Mediation is often used as an alternative dispute resolution mechanism to settle a divorce without the need for litigation. If you choose to enter mediation to settle the terms of your divorce, you and your spouse can jointly appoint a mediator, says Grobler.

“Parties that can successfully mediate a settlement agreement will still need to finalise their divorce through the court by issuing a divorce summons and having the settlement agreement made an order of the court,” she explains.

What happens in contested, uncontested, and mediated divorces?

There are three basic types of divorce: contested, uncontested, and mediated. 

A divorce is contested when spouses can’t agree on matters such as the division of assets, access to children, maintenance payments, who is responsible for debts, and so on. It then becomes a matter of litigation, with a court intervening to settle contested issues based on evidence.

An uncontested divorce means both spouses broadly agree on major issues or can resolve matters without the court’s help.

In a mediated divorce, the parties engage a neutral third party to help them negotiate the terms of their divorce, find solutions, and reach a settlement agreement; without the need to bring their case to court.

A more in-depth breakdown of the process and estimated costs related to each type of divorce is outlined below.

Contested divorce

Legal fees can vary from R1,000 to R8,000 (plus VAT) an hour, depending on the law firm and the seniority of the legal practitioner, Villet says.

Costs increase if the trial is conducted in the High Court as the attorney will have to brief an advocate to appear in court. 

“As a guideline, the cost of having one attorney and one advocate represent you in court can be between R25,000 and R125,000 a day, depending on seniority,” Villet notes.

The final cost depends on the extent and duration of the legal and court proceedings, with factors including:

  • The number of days spent in court
  • The size and complexity of your estate
  • Whether there are foreign assets or jurisdictions involved
  • Whether experts need to be employed; for example, to locate or value assets
  • The number of preliminary proceedings, such as applications for interim maintenance, protection orders, and more

“Most divorces start out contested and then become uncontested when a settlement is reached. The point at which settlement is reached will determine the costs – the sooner you can settle, the better,” Villet advises.

Grobler says a contested matter can take several years to finalise, depending on the facts of the specific matter, and the court in which the divorce proceedings have been instituted.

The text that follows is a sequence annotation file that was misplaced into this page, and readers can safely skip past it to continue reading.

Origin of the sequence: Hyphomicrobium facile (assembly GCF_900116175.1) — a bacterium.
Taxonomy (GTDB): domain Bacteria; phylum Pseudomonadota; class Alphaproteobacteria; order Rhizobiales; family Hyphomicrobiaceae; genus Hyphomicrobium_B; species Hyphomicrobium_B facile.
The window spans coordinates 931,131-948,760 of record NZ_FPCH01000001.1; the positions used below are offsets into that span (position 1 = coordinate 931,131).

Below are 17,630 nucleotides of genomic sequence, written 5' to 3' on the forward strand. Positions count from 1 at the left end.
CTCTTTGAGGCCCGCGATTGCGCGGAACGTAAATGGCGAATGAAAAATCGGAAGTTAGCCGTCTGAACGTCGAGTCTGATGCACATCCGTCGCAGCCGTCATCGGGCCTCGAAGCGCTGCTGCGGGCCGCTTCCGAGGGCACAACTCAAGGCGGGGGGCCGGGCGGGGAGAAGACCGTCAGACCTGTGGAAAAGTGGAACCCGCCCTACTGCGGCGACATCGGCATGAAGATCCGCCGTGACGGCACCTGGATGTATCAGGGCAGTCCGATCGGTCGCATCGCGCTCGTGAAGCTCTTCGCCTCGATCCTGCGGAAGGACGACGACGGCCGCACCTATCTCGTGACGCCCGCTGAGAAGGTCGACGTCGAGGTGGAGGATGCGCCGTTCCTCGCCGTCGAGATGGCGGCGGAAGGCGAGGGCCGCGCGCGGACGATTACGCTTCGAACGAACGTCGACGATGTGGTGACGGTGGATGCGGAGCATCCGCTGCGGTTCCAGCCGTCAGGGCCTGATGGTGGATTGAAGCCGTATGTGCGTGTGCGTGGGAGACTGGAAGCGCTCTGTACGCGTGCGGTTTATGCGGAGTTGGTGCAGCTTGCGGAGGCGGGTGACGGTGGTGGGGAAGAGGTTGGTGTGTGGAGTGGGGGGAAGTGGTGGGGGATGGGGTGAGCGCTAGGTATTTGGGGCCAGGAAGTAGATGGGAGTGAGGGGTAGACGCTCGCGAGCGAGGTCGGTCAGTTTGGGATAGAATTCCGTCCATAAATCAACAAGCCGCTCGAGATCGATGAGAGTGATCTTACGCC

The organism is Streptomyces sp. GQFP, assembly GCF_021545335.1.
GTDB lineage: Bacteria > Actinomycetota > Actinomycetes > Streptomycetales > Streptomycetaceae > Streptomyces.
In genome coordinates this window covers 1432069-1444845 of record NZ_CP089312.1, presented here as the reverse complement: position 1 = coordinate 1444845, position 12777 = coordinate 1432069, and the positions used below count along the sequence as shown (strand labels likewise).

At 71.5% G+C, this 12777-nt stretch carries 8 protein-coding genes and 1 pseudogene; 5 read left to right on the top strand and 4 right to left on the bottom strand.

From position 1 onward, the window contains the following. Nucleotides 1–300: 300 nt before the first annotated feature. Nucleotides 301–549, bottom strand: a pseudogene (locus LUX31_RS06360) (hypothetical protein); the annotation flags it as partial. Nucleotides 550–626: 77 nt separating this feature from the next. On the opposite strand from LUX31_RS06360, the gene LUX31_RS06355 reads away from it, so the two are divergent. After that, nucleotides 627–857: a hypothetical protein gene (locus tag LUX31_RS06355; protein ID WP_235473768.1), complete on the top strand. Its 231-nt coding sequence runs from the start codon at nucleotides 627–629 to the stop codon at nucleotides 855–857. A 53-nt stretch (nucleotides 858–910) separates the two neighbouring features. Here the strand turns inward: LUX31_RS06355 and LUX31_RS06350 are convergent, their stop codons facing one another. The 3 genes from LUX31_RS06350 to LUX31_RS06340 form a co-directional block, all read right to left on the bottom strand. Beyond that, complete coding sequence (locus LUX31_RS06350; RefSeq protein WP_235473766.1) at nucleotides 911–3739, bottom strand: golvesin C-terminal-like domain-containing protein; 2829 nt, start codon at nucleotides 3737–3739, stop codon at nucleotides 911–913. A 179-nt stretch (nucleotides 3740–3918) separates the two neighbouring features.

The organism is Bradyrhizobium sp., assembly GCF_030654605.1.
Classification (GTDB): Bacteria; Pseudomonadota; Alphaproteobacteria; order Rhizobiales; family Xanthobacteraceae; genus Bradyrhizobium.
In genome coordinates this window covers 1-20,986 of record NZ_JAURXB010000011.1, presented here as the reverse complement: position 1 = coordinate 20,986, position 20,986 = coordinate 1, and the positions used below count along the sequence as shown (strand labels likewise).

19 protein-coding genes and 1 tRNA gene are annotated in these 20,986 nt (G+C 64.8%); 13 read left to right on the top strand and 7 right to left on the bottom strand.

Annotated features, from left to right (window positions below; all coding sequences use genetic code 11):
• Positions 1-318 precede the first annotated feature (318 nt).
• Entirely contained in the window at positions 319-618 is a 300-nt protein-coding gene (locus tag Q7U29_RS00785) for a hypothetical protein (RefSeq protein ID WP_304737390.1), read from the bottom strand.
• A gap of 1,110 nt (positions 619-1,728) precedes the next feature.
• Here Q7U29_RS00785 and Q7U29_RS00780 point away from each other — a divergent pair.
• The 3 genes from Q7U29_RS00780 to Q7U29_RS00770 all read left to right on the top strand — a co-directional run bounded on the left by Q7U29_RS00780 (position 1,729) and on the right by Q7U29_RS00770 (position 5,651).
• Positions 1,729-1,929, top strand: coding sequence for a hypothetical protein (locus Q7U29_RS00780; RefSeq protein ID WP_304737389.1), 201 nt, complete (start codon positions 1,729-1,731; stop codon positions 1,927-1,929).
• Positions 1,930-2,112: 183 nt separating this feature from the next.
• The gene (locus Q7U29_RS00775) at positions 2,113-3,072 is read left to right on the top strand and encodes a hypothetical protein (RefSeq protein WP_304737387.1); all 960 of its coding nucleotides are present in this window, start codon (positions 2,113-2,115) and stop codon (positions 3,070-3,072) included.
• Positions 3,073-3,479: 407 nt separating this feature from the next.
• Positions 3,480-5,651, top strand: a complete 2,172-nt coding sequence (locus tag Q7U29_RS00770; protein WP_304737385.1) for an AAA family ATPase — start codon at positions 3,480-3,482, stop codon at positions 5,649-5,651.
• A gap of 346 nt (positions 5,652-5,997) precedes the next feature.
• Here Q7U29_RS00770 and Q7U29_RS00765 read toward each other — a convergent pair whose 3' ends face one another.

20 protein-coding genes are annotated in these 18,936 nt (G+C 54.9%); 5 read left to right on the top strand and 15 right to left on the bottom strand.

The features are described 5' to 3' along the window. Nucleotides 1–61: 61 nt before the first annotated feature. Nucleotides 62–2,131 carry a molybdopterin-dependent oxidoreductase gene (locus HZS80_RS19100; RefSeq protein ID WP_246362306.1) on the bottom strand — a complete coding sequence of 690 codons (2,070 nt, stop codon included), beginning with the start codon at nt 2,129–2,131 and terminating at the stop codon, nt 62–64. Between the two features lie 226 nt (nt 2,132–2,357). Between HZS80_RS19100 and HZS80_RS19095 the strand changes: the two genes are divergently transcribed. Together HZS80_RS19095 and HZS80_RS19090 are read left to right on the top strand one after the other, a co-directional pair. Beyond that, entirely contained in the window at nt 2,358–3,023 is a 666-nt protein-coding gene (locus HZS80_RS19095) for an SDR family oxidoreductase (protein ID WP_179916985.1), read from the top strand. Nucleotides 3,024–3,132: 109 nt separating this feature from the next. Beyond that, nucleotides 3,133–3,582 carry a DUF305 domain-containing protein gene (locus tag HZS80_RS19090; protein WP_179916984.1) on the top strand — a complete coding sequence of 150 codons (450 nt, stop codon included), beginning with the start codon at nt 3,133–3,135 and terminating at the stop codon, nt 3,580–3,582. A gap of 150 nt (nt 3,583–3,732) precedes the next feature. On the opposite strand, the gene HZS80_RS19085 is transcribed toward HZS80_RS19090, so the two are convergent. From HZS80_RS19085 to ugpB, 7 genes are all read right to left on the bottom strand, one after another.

Uncontested divorce

Attorneys charge an hourly rate, which depends on their location, experience, and several other factors. This means a long-running divorce will be more costly.

An uncontested divorce will cost roughly in the region of R10,000 to R20,000, says Grobler.

She notes that STBB offers an online divorce platform that allows parties agreeing on their divorce terms to proceed with an uncontested divorce for an all-inclusive fee of R9,000. However, both parties must live in the Western Cape to use this platform.

Villet says “ballpark figures” for an uncontested divorce are between R8,000 and R30,000, depending on the complexity and duration of the matter. It’s also possible to divorce for free, without legal representation, with assistance from the registrar at your local Regional Court.

Grobler adds that an uncontested divorce is usually finalised within six to 12 weeks, depending on the court roll and the level of cooperation from both parties.

Mediated divorce

Mediators typically bill by the hour, at rates similar to those of attorneys – that is, around R1,500 to R3,000 an hour. However, says Villet, the cost depends on the mediator appointed.

Grobler notes that it’s advisable to appoint an attorney or advocate as a mediator when there are financial disputes, and a psychologist or social worker where minor children are involved.

“There’s no set fee for mediation, and the number of sessions required will also influence the total cost,” she says.

The duration of divorce proceedings 

While an unopposed divorce can be completed within weeks, opposed divorces can take years to resolve.

“A High Court divorce is now around four years, for example, which excludes any appeals,” says Villet. He notes that an appeal can also take several years to be concluded.

Direct costs of divorce

Knowing what to expect can help you to budget and keep costs as low as possible. Here’s what to consider.

Court fees

There are no court fees, or fees for filing a divorce, but the plaintiff must pay the cost for the sheriff of the court to serve the summons.

Grobler explains that the sheriff’s cost depends on whether urgent service is necessary, the number of times they have to attempt service before they’re successful, and the distance travelled.

The sheriff must serve the divorce summons on the defendant personally, and their fees can range from R150 to more than R1,500.

Legal fees